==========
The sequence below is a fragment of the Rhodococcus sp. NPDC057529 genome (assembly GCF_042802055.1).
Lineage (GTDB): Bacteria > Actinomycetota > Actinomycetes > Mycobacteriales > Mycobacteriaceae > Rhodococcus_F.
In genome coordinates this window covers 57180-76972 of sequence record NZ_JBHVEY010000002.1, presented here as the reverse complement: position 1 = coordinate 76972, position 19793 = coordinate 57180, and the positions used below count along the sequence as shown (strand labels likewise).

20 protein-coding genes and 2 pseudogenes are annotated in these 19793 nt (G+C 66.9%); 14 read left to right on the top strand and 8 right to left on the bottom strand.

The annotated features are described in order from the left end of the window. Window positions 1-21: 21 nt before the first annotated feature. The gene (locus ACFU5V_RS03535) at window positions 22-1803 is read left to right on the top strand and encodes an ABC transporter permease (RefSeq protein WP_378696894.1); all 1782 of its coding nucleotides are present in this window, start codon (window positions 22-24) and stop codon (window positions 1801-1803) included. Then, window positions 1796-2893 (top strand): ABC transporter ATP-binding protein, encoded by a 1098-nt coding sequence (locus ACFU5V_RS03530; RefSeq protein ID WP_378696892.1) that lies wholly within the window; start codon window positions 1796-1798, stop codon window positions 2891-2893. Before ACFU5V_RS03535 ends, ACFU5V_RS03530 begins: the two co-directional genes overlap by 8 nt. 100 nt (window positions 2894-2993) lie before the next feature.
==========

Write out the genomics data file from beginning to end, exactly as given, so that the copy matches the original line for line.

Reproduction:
The sequence below is a fragment of the Rhodococcus sp. NPDC057529 genome (assembly GCF_042802055.1).
Lineage (GTDB): Bacteria > Actinomycetota > Actinomycetes > Mycobacteriales > Mycobacteriaceae > Rhodococcus_F.
In genome coordinates this window covers 57180-76972 of sequence record NZ_JBHVEY010000002.1, presented here as the reverse complement: position 1 = coordinate 76972, position 19793 = coordinate 57180, and the positions used below count along the sequence as shown (strand labels likewise).

20 protein-coding genes and 2 pseudogenes are annotated in these 19793 nt (G+C 66.9%); 14 read left to right on the top strand and 8 right to left on the bottom strand.

The annotated features are described in order from the left end of the window. Window positions 1-21: 21 nt before the first annotated feature. The gene (locus ACFU5V_RS03535) at window positions 22-1803 is read left to right on the top strand and encodes an ABC transporter permease (RefSeq protein WP_378696894.1); all 1782 of its coding nucleotides are present in this window, start codon (window positions 22-24) and stop codon (window positions 1801-1803) included. Then, window positions 1796-2893 (top strand): ABC transporter ATP-binding protein, encoded by a 1098-nt coding sequence (locus ACFU5V_RS03530; RefSeq protein ID WP_378696892.1) that lies wholly within the window; start codon window positions 1796-1798, stop codon window positions 2891-2893. Before ACFU5V_RS03535 ends, ACFU5V_RS03530 begins: the two co-directional genes overlap by 8 nt. 100 nt (window positions 2894-2993) lie before the next feature.